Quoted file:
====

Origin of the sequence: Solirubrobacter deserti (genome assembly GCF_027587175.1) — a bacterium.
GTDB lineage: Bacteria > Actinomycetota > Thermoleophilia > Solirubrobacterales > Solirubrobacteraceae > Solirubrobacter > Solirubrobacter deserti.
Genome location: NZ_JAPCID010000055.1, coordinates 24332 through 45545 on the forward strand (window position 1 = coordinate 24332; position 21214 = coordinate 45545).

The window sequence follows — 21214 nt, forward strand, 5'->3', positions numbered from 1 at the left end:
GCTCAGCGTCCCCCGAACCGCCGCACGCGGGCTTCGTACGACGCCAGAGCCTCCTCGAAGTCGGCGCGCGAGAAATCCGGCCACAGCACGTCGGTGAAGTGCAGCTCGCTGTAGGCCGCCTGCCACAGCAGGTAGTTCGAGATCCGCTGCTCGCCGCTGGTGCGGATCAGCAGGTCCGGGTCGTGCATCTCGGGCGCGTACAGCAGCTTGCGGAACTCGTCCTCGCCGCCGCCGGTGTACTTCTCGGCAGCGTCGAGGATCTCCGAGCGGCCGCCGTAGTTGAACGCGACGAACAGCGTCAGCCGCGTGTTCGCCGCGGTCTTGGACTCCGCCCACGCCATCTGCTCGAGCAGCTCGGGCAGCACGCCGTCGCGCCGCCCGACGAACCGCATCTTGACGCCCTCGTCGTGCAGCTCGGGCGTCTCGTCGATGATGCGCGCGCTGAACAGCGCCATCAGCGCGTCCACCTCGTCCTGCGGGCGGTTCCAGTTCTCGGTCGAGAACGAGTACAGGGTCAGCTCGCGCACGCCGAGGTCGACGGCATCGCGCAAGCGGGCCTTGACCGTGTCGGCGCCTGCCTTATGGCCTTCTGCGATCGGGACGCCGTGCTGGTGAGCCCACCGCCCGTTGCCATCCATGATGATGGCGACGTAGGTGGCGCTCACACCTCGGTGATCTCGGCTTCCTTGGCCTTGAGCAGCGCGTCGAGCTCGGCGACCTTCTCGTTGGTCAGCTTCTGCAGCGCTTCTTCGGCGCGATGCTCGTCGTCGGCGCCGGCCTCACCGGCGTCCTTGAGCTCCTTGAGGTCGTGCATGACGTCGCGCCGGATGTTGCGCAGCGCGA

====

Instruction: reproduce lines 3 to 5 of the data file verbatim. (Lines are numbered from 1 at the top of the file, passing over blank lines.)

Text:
Genome location: NZ_JAPCID010000055.1, coordinates 24332 through 45545 on the forward strand (window position 1 = coordinate 24332; position 21214 = coordinate 45545).

The window sequence follows — 21214 nt, forward strand, 5'->3', positions numbered from 1 at the left end:
GCTCAGCGTCCCCCGAACCGCCGCACGCGGGCTTCGTACGACGCCAGAGCCTCCTCGAAGTCGGCGCGCGAGAAATCCGGCCACAGCACGTCGGTGAAGTGCAGCTCGCTGTAGGCCGCCTGCCACAGCAGGTAGTTCGAGATCCGCTGCTCGCCGCTGGTGCGGATCAGCAGGTCCGGGTCGTGCATCTCGGGCGCGTACAGCAGCTTGCGGAACTCGTCCTCGCCGCCGCCGGTGTACTTCTCGGCAGCGTCGAGGATCTCCGAGCGGCCGCCGTAGTTGAACGCGACGAACAGCGTCAGCCGCGTGTTCGCCGCGGTCTTGGACTCCGCCCACGCCATCTGCTCGAGCAGCTCGGGCAGCACGCCGTCGCGCCGCCCGACGAACCGCATCTTGACGCCCTCGTCGTGCAGCTCGGGCGTCTCGTCGATGATGCGCGCGCTGAACAGCGCCATCAGCGCGTCCACCTCGTCCTGCGGGCGGTTCCAGTTCTCGGTCGAGAACGAGTACAGGGTCAGCTCGCGCACGCCGAGGTCGACGGCATCGCGCAAGCGGGCCTTGACCGTGTCGGCGCCTGCCTTATGGCCTTCTGCGATCGGGACGCCGTGCTGGTGAGCCCACCGCCCGTTGCCATCCATGATGATGGCGACGTAGGTGGCGCTCACACCTCGGTGATCTCGGCTTCCTTGGCCTTGAGCAGCGCGTCGAGCTCGGCGACCTTCTCGTTGGTCAGCTTCTGCAGCGCTTCTTCGGCGCGATGCTCGTCGTCGGCGCCGGCCTCACCGGCGTCCTTGAGCTCCTTGAGGTCGTGCATGACGTCGCGCCGGATGTTGCGCAGCGCGA